“I will urge the public to stop the stigmatisation of persons who have suffered or are suffering from COVID-19 for history will judge us by the way we treat them. It is important to practice social distancing but not social isolation.
“People should remember that stigma divides us and turns us against one another. We must remember that it is the virus that is the enemy and not people with COVID-19,” she noted.
Dr Buggie gave the advice on Thursday at the 'Minister's Briefing' event organised to update the media and the public on the state of COVID-19 in Ghana and interventions by government to manage the situation in the country.
Sharing how she contracted the disease, she said she came into contact with a suspected COVID-19 patient on March 29, 2020 and started showing signs on March 31.
The symptoms included severe bodily pains, fever, and chills and subsequently increased to include dry cough, headaches, diarrhea and loss of sense of smell.
She said on April 3, 2020, the sample of the suspected patient was taken which proved positive.
She said on April 5, all individuals who came into contact with the patient including herself had their samples taken and tested.
Dr Buggie said on April 10, she furthermore started having difficulty in breathing and swallowing.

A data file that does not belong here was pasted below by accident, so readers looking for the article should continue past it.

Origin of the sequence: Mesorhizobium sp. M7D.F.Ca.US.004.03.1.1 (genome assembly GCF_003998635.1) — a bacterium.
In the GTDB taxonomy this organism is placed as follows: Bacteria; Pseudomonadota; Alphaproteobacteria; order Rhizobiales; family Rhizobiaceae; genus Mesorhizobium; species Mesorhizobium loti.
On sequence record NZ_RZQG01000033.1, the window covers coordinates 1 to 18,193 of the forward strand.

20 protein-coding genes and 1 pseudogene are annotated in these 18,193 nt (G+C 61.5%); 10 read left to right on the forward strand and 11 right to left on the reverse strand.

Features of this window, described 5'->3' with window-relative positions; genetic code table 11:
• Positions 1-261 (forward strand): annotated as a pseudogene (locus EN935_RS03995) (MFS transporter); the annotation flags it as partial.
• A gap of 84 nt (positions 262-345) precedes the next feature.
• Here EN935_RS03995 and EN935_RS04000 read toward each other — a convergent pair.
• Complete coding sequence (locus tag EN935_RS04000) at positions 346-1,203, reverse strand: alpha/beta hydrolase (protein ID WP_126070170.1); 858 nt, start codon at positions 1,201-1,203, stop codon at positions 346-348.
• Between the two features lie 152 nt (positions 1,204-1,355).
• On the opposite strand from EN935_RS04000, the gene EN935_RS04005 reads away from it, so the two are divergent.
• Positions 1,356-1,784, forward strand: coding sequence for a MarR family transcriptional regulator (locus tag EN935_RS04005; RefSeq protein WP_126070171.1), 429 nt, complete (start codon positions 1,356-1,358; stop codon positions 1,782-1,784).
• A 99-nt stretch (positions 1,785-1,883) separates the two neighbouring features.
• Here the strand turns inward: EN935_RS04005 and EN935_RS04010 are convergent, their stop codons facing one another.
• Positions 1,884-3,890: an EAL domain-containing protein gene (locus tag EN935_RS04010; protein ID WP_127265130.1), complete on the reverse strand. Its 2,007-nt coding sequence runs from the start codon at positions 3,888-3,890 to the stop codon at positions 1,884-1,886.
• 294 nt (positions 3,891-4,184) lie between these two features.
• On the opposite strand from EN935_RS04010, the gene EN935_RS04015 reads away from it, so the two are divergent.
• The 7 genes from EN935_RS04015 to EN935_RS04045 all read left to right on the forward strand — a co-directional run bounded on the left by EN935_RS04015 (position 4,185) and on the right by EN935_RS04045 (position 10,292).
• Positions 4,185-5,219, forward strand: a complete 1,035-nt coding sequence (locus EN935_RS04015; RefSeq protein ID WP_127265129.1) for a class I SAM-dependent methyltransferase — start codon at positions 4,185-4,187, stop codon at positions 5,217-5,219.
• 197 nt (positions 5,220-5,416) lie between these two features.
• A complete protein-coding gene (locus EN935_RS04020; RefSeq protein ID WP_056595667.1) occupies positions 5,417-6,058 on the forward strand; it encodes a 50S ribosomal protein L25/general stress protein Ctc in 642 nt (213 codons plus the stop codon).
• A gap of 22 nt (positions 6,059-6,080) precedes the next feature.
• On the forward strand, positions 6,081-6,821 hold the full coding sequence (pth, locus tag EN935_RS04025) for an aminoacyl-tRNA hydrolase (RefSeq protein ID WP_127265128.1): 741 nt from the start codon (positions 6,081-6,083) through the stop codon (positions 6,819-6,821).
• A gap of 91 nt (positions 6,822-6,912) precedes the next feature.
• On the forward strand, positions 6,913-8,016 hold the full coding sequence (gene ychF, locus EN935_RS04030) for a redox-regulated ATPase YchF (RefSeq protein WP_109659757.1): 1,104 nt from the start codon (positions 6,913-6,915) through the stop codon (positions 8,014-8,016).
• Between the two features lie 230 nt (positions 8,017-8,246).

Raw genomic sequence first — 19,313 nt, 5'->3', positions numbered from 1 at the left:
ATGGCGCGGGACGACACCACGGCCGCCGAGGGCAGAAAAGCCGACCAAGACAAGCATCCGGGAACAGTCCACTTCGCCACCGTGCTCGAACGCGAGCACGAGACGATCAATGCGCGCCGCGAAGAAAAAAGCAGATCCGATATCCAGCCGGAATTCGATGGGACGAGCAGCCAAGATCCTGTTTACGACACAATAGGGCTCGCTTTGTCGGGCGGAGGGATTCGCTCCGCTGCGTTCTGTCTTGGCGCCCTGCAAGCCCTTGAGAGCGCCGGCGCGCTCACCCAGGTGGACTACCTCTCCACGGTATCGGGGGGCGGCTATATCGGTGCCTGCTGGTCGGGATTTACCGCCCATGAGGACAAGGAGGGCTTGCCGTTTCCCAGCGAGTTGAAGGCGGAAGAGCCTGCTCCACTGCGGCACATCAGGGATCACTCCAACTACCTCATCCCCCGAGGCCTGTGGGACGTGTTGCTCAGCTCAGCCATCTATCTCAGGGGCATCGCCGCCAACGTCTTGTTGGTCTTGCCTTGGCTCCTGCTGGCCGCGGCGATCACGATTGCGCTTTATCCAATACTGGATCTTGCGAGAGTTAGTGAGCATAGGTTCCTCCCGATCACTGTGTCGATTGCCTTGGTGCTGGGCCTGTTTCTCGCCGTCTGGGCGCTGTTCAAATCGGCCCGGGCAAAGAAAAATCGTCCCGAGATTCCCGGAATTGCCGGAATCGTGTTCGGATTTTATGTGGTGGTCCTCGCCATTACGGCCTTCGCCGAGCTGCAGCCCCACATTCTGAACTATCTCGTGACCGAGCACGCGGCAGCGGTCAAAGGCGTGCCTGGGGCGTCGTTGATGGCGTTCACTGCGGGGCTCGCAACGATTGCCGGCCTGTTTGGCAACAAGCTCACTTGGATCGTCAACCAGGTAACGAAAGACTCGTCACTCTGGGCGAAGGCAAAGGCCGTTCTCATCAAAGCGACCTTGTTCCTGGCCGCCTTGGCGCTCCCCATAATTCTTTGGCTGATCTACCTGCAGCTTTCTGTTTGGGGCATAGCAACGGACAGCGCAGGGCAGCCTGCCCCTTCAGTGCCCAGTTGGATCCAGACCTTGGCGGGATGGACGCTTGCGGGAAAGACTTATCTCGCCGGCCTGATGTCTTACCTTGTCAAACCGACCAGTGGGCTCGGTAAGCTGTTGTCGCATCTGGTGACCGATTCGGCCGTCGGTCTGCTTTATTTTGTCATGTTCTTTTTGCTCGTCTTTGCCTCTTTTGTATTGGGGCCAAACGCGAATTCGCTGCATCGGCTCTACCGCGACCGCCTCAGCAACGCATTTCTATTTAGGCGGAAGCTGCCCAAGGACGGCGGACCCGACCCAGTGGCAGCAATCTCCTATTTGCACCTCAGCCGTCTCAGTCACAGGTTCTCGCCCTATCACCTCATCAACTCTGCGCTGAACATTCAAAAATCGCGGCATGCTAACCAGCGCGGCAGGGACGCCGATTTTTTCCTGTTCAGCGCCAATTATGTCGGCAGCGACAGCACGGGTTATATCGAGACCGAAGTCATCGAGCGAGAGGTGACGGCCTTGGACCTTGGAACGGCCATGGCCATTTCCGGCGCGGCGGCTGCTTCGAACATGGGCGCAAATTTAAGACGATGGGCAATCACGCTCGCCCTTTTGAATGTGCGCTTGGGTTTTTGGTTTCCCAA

“All these while, I took in a lot of warm tea, vitamin c, practiced steam inhalation, and took in a lot of fluids. Then my results came in negative even though I was showing all the signs of COVID-19. Later, I developed shortness of breath and had to be given oxygen.
“So I was retested, airlifted to Korle-Bu for further management. I was given IV fluids all these while and was put on a cardiac monitor. After five days, the result came in and I tested positive for COVID-19,” she said.
The Senior Medical Officer said she suggested that her sister's sample be taken as she was with her in the same home, though they were practicing social distancing, however, her sister's result came in negative.
She disclosed that after spending eight days in Medical Intensive Care Unit at the Korle-Bu Teaching Hospital, she was moved to a ward.
She said on her part, she had a lot of psychological support from family, experts, colleagues, and other patients she had taken care of, which she said played a vital role in her recovery.
She said she was discharged on May 2, 2020, and was well received at home by her family.
However, she explained, that she had not received any form of stigmatisation, apparently because she had been indoors and not returned to work yet since she was discharged.
Dr Buggie said: “The COVID-19 is certainly scary by the constant reportage on the total number of cases and the death toll, but the reality is that most patients that get COVID-19 do recover. So as the number of cases increases, so is the number that survives.
“Contracting it does not mean one would have it for the rest of his or her life or is a death sentence. Let us all share the reality of the disease to family and friends and desist from the habit of stigmatizing COVID-19 patients, and rather listen to them, help and support them,” she advised.
She also entreated all and sundry to support healthcare workers and anyone involved in the care of COVID-19 patients, and share positive information about the condition of the respiratory disease in the country on social media to ease the tension it creates.